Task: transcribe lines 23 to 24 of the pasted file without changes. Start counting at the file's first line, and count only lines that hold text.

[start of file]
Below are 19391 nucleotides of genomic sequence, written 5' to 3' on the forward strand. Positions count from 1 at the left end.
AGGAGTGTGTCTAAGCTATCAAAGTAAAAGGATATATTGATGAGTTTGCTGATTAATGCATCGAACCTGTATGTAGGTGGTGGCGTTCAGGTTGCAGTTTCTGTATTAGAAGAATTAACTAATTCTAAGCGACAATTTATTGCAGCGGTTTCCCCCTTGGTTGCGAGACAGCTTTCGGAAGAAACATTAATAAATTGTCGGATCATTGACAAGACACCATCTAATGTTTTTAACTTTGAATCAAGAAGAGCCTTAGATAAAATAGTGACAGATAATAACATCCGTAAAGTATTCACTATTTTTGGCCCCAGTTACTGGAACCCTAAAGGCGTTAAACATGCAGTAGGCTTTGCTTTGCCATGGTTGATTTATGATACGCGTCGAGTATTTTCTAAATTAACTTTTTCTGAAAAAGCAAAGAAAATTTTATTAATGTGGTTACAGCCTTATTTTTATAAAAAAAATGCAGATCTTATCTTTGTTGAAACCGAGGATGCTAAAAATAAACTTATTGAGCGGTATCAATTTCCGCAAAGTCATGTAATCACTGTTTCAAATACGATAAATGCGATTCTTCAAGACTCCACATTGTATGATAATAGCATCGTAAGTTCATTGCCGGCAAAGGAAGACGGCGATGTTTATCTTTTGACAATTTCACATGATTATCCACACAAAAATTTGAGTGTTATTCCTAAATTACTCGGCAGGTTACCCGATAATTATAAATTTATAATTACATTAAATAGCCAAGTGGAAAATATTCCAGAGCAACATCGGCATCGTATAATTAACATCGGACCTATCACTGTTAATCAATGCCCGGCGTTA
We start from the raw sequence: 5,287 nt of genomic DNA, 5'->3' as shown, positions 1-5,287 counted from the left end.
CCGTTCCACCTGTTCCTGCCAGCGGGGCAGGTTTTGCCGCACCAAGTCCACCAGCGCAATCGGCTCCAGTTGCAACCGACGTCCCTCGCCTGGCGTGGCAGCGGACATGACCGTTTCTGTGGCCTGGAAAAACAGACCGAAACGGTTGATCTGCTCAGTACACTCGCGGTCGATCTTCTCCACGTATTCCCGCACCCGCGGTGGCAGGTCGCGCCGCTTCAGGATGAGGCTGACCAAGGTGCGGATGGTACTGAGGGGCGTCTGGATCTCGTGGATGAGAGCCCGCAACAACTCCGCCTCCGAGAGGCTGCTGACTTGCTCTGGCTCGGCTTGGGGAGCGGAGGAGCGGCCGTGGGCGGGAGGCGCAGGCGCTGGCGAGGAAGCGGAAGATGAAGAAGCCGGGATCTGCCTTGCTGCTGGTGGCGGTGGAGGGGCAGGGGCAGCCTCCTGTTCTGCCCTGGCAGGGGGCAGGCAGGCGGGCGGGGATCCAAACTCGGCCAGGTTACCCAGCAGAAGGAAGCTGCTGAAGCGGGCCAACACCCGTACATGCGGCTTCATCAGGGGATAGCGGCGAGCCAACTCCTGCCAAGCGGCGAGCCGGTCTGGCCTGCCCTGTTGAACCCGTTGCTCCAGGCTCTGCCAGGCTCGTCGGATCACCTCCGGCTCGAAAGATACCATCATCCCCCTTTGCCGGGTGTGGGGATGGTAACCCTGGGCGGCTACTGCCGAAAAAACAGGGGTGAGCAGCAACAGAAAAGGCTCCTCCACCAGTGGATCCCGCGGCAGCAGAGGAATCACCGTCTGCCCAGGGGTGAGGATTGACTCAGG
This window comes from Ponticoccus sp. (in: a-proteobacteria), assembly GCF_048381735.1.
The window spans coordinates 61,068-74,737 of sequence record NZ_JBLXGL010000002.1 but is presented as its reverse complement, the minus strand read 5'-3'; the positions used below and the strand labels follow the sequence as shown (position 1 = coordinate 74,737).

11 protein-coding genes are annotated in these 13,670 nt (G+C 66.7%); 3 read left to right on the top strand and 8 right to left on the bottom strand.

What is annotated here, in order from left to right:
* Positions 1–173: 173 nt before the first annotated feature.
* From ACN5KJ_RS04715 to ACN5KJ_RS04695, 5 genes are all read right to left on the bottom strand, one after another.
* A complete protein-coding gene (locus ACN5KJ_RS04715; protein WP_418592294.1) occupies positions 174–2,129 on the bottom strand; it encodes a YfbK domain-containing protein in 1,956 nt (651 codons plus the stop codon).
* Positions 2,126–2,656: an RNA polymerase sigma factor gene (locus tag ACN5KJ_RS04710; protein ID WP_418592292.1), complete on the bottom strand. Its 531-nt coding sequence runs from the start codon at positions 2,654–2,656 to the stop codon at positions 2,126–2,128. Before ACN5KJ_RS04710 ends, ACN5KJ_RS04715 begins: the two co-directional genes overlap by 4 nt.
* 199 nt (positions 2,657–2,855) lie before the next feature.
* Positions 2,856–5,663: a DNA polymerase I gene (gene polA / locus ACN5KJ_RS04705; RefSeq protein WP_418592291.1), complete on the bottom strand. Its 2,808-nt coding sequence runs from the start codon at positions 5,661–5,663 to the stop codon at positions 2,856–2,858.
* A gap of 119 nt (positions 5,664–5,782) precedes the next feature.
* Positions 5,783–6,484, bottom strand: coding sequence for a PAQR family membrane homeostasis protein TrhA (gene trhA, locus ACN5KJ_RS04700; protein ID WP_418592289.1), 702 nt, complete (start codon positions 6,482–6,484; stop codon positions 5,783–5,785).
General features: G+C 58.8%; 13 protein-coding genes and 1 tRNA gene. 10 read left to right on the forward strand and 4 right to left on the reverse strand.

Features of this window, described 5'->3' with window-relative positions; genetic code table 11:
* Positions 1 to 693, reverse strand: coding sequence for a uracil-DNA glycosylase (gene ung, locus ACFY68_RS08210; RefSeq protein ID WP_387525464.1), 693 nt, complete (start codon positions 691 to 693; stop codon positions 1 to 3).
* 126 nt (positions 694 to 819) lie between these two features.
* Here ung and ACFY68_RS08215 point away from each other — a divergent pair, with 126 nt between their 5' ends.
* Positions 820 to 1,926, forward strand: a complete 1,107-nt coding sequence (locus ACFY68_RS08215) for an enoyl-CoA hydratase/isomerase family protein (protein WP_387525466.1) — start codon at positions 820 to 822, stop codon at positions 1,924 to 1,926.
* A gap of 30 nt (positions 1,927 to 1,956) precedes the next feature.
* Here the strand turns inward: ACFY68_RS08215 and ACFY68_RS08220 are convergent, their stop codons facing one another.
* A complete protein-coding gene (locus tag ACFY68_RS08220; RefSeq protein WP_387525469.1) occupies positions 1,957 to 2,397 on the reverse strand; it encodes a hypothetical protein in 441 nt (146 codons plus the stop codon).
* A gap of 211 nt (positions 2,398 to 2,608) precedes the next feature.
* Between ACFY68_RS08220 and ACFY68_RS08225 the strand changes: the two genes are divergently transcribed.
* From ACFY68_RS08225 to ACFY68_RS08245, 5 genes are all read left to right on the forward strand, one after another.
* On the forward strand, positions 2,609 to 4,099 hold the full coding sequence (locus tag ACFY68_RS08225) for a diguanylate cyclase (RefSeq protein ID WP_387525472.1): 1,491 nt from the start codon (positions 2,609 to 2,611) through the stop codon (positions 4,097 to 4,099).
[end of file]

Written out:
* A gap of 30 nt (positions 1,927 to 1,956) precedes the next feature.
* Here the strand turns inward: ACFY68_RS08215 and ACFY68_RS08220 are convergent, their stop codons facing one another.